As a connected film universe with movies and TV shows plotted out in advance, the Marvel Cinematic Universe is particularly disrupted by the release-date changes happening because of the coronavirus.
"Black Widow" has been indefinitely pushed back, there are already four MCU movies on the theatrical calendar next year, and the Marvel Disney Plus TV shows further complicate matters.
But as the highest-grossing movie franchise of all time, it's also the franchise best positioned to overcome the challenges thrown its way at the box office.
The Marvel Cinematic Universe is the biggest movie franchise of all time and it's about to face its biggest challenge yet.
Most movie theaters across the US are closed because of the coronavirus pandemic. Hollywood productions have shut down. Studios have delayed movies, often indefinitely. That includes Marvel's "Black Widow," which was slated for May and doesn't have a new release date yet.
When the MCU wrapped up its 11-year-long "Infinity Saga" with last year's "Avengers: Endgame," it was apparent that the franchise would be entering a new, uncertain era with this new decade. But the shifting theatrical release calendar creates an unforeseen obstacle.
As more movies get pushed back, studios will be duking it out for calendar space this fall and winter — and even throughout 2021. Universal got a jump start on this by pushing "Fast and Furious 9" to next April. On Monday, Sony removed some of its major releases from this year's schedule and moved them to next year, including the Spider-Man spin-off, "Morbius," and "Ghostbusters: Afterlife."
It's impossible to know how long movies will be delayed, but the battle for release dates is more complicated for Disney than other studios when it comes to its Marvel movies and Disney Plus TV series.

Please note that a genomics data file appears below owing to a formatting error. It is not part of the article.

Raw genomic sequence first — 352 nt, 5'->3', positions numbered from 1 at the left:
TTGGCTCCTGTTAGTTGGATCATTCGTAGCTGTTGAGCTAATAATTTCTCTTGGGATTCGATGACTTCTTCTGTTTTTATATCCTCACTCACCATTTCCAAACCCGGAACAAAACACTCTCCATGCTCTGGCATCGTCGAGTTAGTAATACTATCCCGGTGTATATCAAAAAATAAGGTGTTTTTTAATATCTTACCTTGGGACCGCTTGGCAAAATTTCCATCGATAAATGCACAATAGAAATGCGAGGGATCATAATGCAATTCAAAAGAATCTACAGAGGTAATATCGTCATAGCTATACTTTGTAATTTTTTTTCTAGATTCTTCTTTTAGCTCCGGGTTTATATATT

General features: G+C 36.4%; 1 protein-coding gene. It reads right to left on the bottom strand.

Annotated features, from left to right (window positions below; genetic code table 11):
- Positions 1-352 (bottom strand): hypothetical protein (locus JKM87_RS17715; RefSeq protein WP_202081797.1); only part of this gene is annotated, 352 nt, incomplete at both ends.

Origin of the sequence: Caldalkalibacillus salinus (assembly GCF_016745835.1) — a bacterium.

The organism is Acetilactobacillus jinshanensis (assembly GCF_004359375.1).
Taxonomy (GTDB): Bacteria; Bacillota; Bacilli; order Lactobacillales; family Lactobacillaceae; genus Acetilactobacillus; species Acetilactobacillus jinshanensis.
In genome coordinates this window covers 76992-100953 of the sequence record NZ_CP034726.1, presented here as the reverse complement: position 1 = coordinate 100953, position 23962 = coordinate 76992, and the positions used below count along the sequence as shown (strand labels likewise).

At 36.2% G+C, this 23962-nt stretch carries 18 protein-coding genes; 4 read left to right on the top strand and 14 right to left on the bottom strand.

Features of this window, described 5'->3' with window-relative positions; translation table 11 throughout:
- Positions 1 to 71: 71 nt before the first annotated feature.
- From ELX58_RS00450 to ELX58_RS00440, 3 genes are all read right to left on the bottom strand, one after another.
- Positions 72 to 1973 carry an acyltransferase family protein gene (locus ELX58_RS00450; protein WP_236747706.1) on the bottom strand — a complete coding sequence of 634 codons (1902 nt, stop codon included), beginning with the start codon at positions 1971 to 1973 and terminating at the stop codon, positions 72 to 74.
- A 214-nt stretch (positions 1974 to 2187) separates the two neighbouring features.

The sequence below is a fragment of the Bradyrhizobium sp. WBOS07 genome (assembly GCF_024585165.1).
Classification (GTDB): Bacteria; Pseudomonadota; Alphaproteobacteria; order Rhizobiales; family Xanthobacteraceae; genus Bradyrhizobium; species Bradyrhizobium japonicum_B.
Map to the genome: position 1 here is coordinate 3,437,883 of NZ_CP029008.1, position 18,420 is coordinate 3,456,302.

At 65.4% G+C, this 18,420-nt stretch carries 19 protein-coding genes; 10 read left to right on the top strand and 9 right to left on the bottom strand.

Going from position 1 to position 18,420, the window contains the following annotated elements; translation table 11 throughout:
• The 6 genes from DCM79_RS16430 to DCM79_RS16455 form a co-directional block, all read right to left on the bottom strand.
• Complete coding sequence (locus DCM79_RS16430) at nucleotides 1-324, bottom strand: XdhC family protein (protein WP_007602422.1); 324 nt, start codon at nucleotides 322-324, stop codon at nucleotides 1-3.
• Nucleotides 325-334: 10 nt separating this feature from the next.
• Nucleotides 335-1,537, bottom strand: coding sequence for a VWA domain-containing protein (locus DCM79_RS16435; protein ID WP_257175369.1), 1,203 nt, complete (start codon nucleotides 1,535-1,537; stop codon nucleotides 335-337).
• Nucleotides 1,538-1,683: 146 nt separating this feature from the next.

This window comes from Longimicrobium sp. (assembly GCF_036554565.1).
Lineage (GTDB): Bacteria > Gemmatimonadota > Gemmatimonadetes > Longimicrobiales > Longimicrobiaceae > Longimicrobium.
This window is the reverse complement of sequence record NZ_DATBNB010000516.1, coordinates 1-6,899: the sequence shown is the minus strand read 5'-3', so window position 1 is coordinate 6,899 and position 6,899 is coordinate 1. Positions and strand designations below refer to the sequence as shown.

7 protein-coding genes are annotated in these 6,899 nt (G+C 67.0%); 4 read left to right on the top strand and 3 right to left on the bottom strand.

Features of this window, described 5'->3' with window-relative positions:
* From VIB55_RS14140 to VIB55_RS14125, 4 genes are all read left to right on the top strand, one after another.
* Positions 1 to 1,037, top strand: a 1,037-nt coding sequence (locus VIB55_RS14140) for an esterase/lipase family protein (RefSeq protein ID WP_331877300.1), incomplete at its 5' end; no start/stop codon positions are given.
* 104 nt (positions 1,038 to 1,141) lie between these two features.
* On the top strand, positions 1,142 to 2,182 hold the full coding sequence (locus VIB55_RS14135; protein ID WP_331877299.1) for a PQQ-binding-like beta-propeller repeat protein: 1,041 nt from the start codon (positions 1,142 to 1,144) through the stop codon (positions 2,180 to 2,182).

"The Falcon and the Winter Soldier" series is set to premiere on Disney Plus in August, but production was halted and Disney hasn't announced whether that could impact its debut. "The Eternals" is set to hit theaters in November and the "WandaVision" series is slated for Disney Plus in December. There are already four Marvel movies coming to theaters next year in February, May, July, and November (which includes the third "Spider-Man" movie, distributed by Sony), as well as three Disney Plus shows.
The MCU is plotted out in advance, spearheaded by Marvel Studios president and Marvel creative chief Kevin Feige. As a connected film universe, the movies tie into one another. And the coming Disney Plus TV shows, which will tie into the movies, complicate things even further.
Dumping "Black Widow" or other Marvel movies that may be impacted on Disney Plus or video-on-demand services is likely not an option, either. As research firm Lightshed Partners pointed out in a recent report, that wouldn't replace the profits Disney would earn by releasing movies to theaters — not by a longshot. Studios seem to be committed to the theatrical experience, and the current rise in high-priced, on-demand releases (PVOD) is a short-term solution to the current situation.
But even if the MCU is the franchise facing the most disruption by the coronavirus, it's also the franchise in the best position to overcome any challenges.
The last three MCU movies earned more than $1 billion at the global box office. "Endgame," with $2.8 billion, is the highest-grossing movie in the world. At this point, it's a matter of when, not if, they hit theaters. Though their interconnected plots make release changes hard, they are also a box-office boon. MCU movies are events — some of the last true theatrical events left. And whenever the movies do come out, that means they'll likely have an edge at the box office over any challengers, even if the release calendar fills up.
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